This article was written by Nicola Modena, independent network and security architect, and a member of ipSpace.net ExpertExpress team.
The first part of this article outlined the advantages of using a routing protocol to implement high availability of a firewall cluster solution. Now it’s time to identify the key design points to realize a simple, reliable, and maintainable solution.
eBGP versus iBGP
The role of BGP in this context is to get a symmetrical traffic flow through firewall nodes in an Active-Standby fashion, and to provide a fast failover in case of a fault of any component of the active chain. BGP is a network border protocol designed to achieve a uniform convergence of traffic entering and leaving the Autonomous System (AS), rather than the path it uses within the AS. The ideal solution is to use EBGP, dedicating an AS different from the external backbone and from the data center to the firewall cluster.
The use of eBGP also solves problems like the resolution of the next-hop or the full-mesh requirement of iBGP, but above all, it makes the various zones of data center edge network (WAN backbone, firewall, and data center fabric) independent and separate.
To be precise, the two firewalls are seen as two distinct and equal autonomous systems – as mentioned in the overview part, the two firewall nodes must be independent routers. All major firewall vendors support this configuration (independent or clustered nodes) in which it is possible to synchronize firewall policy and session state across the cluster members, but retain routing independence.
Finally, you might be tempted to assign a different AS to the two nodes of the firewall cluster to identify the state of the cluster solely from the AS-PATH. However, if you use the same AS number on the two nodes, BGP split-horizon mechanism automatically solves possible inconsistent or asymmetric routing problems that could be triggered by a partial failure of a firewall cluster member (for example, losing a single inside interface in a design with multiple inside interfaces).
We'll cover additional scenarios in future posts.
To keep the solution simple, reduce the use of resources, and optimize the convergence time, we'll reduce the routing information passed through the firewall cluster to the minimum:
- WAN backbone routers will advertise the default route;
- Data center fabric edge switches will advertise the data center address block(s), preferably using a contiguous and aggregable addresses space.
This approach is particularly useful for firewalls that have not been as optimized for RIB -> FIB (Routing to Forwarding Information Base) convergence time as typical routers and switches &ndahs; fewer entries in the BGP routing table will result in faster convergence. After all, the goal is to use BGP for end-to-end reachability rather than as a complete routing solution.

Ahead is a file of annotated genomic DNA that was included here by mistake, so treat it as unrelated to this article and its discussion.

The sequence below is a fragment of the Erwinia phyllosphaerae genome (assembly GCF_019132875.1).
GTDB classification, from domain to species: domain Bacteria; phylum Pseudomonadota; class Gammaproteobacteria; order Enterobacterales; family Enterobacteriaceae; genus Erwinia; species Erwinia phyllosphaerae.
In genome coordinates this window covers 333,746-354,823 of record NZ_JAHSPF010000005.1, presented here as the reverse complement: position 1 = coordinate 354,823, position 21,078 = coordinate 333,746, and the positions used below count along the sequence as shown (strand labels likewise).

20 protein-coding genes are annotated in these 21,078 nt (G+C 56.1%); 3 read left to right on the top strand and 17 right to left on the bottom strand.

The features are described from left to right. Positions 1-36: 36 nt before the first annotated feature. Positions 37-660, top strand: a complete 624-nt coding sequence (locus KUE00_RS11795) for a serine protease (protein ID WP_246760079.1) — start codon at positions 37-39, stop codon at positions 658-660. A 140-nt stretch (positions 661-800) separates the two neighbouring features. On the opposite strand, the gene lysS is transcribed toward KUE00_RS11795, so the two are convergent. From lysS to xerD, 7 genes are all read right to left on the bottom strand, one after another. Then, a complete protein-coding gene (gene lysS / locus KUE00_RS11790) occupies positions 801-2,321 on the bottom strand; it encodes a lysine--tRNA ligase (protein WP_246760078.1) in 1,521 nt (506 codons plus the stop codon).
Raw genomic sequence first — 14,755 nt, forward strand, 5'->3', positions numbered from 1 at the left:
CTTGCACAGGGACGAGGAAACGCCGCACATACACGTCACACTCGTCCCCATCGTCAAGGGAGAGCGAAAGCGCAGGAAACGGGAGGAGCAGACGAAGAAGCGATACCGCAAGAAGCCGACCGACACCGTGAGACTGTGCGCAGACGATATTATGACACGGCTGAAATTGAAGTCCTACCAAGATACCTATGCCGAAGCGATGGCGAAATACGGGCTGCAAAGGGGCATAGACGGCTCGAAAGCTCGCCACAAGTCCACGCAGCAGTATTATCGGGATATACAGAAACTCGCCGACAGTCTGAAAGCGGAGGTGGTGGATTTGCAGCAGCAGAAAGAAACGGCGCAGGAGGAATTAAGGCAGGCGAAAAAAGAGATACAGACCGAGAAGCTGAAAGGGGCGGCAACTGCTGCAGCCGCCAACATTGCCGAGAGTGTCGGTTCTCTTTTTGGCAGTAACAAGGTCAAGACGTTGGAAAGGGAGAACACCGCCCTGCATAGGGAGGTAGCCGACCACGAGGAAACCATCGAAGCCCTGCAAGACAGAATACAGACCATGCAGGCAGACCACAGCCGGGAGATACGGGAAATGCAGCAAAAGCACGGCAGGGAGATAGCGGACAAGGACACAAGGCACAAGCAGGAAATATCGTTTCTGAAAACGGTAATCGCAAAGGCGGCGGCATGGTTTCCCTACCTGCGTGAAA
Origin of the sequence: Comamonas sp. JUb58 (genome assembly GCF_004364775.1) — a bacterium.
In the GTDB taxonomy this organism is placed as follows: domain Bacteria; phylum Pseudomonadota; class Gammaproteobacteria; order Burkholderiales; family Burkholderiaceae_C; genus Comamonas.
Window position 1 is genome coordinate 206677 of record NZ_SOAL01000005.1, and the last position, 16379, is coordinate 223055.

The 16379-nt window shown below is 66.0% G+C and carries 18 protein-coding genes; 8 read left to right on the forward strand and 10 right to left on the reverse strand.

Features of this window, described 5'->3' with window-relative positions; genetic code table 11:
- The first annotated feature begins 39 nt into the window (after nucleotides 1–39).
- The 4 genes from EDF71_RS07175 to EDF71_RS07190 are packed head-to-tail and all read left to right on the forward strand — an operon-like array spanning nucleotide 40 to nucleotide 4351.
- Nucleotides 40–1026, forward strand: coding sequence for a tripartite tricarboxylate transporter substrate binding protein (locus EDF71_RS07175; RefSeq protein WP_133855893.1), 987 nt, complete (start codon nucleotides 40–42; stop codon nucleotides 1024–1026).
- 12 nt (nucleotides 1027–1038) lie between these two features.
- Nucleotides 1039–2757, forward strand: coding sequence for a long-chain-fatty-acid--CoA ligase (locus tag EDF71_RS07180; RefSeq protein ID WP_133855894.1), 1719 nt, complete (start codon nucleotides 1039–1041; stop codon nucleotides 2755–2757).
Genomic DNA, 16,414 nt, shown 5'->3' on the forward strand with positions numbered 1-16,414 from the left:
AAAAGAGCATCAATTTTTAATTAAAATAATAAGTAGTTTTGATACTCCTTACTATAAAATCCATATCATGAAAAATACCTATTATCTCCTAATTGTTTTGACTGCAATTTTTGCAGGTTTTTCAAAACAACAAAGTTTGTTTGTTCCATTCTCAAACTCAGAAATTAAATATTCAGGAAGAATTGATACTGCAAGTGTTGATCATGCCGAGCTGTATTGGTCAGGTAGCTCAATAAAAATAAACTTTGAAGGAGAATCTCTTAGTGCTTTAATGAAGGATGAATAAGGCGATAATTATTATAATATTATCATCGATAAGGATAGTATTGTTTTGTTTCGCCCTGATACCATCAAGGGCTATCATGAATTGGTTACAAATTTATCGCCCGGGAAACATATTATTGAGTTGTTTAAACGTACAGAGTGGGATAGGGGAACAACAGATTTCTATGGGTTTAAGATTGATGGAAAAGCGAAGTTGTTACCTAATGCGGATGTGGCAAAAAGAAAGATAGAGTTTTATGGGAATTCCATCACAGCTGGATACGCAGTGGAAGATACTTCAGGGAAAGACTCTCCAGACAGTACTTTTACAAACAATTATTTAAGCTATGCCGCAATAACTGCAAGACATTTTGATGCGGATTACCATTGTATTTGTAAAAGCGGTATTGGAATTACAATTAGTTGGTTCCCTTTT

It is now necessary to create a routing policy to achieve the symmetric traffic flow through firewalls in an Active/Standby mode, and we'll yet again make the design as simple as possible – we'll implement the solution by concentrating all the policies on a single device. While you could implement the routing policies in numerous ways using different BGP attributes, it's best to implement BGP policy on the data center border switch connected to the designated backup firewall node.
- We'll use BGP Local Preference attribute to choose the preferred exit point for the traffic leaving the data center. We'll use a route-map to set the Local Preference for the default route coming from the backup firewall node to 90, which is lower than the default local preference value (100) attributed to the default-route coming from the active firewall node.
Local-preference is the BGP attribute that controls the preferred exit-point of the AS.
- We'll use AS-path prepending to control the inbound traffic from the WAN backbone. We'll insert an additional copy of the data center AS number in the AS-path of data center BGP prefixes advertised to the backup firewall node. The backup firewall node will propagate longer AS-path to the WAN backbone, and the WAN backbone routers will choose the prefix with the shortest AS path.
There are many advantages to confining policies in a single device:
- The configurations of all devices are simpler; in particular, it is not necessary to implement BGP routing policy on the firewalls and deal with rarely-used configuration syntax or troubleshooting commands.
- It’s not necessary to synchronize BGP configuration of multiple devices to obtain the expected traffic symmetry, avoiding traffic blackholing during unsynchronized policy maintenance.
- The policies are concentrated in a single point, allowing atomic configuration changes to trigger manual failover and maintenance operations.